closed as off-topic by Alex C, user16651, LocalVolatility, muffin1974, Bob Jansen♦ Oct 20 '16 at 8:08
This question appears to be off-topic. The users who voted to close gave this specific reason:
- "Basic financial questions are off-topic as they are assumed to be common knowledge for those studying or working in the field of quantitative finance." – Alex C, Community, LocalVolatility, muffin1974, Bob Jansen
This is a simple numerical example to illustrate the power and the danger of the leverage implicit in futures contracts. Each row in the table represents one day.
On the first day the futures price is USD 55/unit. On the second day the price rises to 60/unit. Since you are long futures on 10,000 units you have made (60-55)*10000 = USD 50,000. This amount is paid to you in cash at the end of the day so your account balance goes from 55,000 to 55,000+50,000= 105,000. (In 1 day your balance more than doubled! While the price only increased approx 10%). And so on and so forth on every successive day; your A/C balance fluctuates based on changes in the price. Unfortunately it goes negative, at that point you owe the money (both legally and ethically); so it's possible to lose more than your initial investment. The price went from 55 to 47 so you lost (47-55)*10,000 = USD 80,000 made up as follows: 55,000 initial investment plus 3,250 additional investment plus 21,750 owed at the end (the 21,050 in the last row is a typo!).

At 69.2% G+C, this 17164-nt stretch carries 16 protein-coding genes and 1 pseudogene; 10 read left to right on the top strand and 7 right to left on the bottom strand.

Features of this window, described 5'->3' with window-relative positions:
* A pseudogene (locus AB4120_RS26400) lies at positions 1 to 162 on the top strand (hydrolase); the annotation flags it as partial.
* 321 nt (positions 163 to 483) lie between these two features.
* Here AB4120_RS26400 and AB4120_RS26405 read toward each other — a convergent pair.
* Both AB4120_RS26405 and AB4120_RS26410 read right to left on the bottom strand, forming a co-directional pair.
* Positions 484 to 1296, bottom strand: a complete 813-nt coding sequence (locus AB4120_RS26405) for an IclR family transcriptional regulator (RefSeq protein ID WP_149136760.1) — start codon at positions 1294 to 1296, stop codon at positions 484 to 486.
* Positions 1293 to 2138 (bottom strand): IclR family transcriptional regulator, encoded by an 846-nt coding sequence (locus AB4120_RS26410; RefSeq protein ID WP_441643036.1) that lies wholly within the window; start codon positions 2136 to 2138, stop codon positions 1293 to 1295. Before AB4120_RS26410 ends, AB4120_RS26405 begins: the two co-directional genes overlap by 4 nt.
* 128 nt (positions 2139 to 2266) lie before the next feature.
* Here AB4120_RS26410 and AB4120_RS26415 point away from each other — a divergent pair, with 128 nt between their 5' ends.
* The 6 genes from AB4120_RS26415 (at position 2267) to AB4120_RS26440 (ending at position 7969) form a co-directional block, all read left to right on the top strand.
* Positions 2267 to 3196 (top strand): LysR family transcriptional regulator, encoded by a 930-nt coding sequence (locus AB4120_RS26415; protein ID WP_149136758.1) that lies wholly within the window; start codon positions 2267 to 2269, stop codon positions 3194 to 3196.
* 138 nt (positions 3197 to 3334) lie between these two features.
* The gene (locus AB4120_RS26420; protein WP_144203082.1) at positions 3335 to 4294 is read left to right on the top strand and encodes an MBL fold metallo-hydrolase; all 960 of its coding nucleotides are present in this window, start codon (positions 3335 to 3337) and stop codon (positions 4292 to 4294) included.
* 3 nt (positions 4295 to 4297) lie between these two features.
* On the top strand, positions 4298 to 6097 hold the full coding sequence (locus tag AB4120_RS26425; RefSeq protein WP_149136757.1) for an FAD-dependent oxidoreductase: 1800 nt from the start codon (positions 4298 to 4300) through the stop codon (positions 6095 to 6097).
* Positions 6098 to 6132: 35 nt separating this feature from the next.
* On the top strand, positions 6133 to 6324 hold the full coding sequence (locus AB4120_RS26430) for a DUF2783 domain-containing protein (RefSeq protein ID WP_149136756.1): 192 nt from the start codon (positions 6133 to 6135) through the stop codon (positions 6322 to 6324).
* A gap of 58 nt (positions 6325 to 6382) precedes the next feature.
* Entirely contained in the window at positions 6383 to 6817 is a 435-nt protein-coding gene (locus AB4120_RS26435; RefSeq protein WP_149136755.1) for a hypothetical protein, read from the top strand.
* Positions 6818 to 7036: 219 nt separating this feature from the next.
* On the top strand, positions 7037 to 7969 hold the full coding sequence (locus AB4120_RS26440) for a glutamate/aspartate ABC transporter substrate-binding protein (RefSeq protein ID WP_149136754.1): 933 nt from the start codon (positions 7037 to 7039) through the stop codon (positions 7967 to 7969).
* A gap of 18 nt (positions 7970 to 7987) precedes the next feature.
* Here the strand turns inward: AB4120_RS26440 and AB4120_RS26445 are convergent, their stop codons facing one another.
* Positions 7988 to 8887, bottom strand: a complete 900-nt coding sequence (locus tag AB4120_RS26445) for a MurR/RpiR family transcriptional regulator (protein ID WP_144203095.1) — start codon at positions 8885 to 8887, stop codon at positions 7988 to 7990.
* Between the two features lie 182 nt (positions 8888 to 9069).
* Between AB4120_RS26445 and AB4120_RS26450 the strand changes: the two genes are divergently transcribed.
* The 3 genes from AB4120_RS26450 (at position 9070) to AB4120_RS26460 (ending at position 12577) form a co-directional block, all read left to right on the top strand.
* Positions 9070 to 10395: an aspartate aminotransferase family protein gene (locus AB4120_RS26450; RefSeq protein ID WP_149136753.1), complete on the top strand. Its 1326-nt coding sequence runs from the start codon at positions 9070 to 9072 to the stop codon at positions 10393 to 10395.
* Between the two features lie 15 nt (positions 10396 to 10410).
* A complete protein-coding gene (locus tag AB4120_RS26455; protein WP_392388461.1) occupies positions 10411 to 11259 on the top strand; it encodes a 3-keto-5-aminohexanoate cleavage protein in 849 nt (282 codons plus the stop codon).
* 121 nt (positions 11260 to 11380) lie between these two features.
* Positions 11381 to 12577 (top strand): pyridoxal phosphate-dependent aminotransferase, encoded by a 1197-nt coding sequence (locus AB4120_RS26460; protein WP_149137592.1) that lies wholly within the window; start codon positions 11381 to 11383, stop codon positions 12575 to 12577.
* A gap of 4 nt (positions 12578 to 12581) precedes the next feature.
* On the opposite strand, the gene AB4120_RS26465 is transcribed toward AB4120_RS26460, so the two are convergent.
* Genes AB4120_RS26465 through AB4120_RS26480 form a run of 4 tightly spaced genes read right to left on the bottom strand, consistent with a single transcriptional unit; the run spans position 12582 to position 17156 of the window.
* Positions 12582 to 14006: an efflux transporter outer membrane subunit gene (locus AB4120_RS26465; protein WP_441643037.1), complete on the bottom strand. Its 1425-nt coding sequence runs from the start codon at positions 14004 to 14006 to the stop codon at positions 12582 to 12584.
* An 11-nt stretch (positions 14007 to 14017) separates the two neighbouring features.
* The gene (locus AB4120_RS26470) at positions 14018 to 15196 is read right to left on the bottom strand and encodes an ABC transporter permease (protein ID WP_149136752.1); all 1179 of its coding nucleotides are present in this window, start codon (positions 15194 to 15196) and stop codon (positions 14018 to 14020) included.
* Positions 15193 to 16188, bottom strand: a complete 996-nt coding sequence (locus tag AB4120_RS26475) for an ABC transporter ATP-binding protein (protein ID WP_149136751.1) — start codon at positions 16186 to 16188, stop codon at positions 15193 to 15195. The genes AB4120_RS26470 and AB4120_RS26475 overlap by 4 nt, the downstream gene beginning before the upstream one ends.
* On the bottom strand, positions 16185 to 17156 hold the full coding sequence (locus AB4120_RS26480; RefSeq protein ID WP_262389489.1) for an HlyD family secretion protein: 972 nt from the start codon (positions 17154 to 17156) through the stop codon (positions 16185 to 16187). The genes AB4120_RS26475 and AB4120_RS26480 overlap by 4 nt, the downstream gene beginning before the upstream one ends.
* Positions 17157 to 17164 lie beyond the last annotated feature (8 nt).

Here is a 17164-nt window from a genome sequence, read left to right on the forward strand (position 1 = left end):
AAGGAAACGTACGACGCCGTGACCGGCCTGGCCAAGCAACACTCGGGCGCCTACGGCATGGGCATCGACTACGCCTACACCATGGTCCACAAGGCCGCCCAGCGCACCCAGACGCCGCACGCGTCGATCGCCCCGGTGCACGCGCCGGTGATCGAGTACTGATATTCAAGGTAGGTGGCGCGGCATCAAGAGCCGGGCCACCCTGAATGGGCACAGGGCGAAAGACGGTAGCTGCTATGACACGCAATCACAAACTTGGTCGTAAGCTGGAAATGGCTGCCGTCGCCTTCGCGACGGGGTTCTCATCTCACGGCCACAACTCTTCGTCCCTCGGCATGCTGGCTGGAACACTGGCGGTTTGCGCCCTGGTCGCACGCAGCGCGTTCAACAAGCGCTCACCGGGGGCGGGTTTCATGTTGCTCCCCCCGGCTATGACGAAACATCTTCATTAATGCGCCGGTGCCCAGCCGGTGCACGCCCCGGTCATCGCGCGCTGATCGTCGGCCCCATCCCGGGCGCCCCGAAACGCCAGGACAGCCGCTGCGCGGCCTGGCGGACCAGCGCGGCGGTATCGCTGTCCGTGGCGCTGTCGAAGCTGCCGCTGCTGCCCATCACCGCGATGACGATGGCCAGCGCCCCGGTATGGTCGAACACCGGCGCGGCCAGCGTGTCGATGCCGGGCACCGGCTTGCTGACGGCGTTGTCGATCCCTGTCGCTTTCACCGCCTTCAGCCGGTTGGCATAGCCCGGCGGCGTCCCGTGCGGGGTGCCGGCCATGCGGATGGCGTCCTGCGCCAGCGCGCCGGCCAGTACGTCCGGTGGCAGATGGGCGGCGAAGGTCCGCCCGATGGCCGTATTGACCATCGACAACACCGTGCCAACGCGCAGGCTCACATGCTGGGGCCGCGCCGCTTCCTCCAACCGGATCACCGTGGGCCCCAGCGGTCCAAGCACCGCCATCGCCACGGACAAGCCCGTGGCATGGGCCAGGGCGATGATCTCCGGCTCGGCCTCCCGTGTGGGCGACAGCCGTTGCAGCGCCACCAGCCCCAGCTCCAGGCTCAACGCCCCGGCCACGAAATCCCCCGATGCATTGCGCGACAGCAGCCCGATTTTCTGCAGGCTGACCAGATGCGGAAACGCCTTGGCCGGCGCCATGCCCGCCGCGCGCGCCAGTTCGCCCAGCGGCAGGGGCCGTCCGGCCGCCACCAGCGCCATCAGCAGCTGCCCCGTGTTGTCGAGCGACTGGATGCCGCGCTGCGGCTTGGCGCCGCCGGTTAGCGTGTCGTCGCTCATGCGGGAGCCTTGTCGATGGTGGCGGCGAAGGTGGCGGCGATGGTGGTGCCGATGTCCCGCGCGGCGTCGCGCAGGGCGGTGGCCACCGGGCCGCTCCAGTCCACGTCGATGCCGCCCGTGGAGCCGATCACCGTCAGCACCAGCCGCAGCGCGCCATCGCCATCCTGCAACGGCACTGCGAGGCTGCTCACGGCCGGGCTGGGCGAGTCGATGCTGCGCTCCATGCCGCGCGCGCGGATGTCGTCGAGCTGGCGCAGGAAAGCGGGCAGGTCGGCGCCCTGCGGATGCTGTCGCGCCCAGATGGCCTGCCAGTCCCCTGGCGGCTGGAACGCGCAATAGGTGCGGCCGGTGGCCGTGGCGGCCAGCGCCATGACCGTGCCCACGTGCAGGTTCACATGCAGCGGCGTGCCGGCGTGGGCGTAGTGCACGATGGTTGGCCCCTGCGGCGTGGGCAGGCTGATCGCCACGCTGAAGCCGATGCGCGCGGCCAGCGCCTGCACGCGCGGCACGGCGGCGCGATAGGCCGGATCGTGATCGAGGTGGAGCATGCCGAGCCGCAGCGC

The exchange requires you to deposit a minimum of 55,000 at the beginning, and to keep the balance to a minimum of 41,250 (which is why you put up 3250 addn'l between the 5th and 6th day), however you can put in more than this if you want; if you put up a full 55*10000 = 550,000 at the beginning (full collateral) you will never have to put up more money. In the example the maximum possible degree of leverage is illustrated.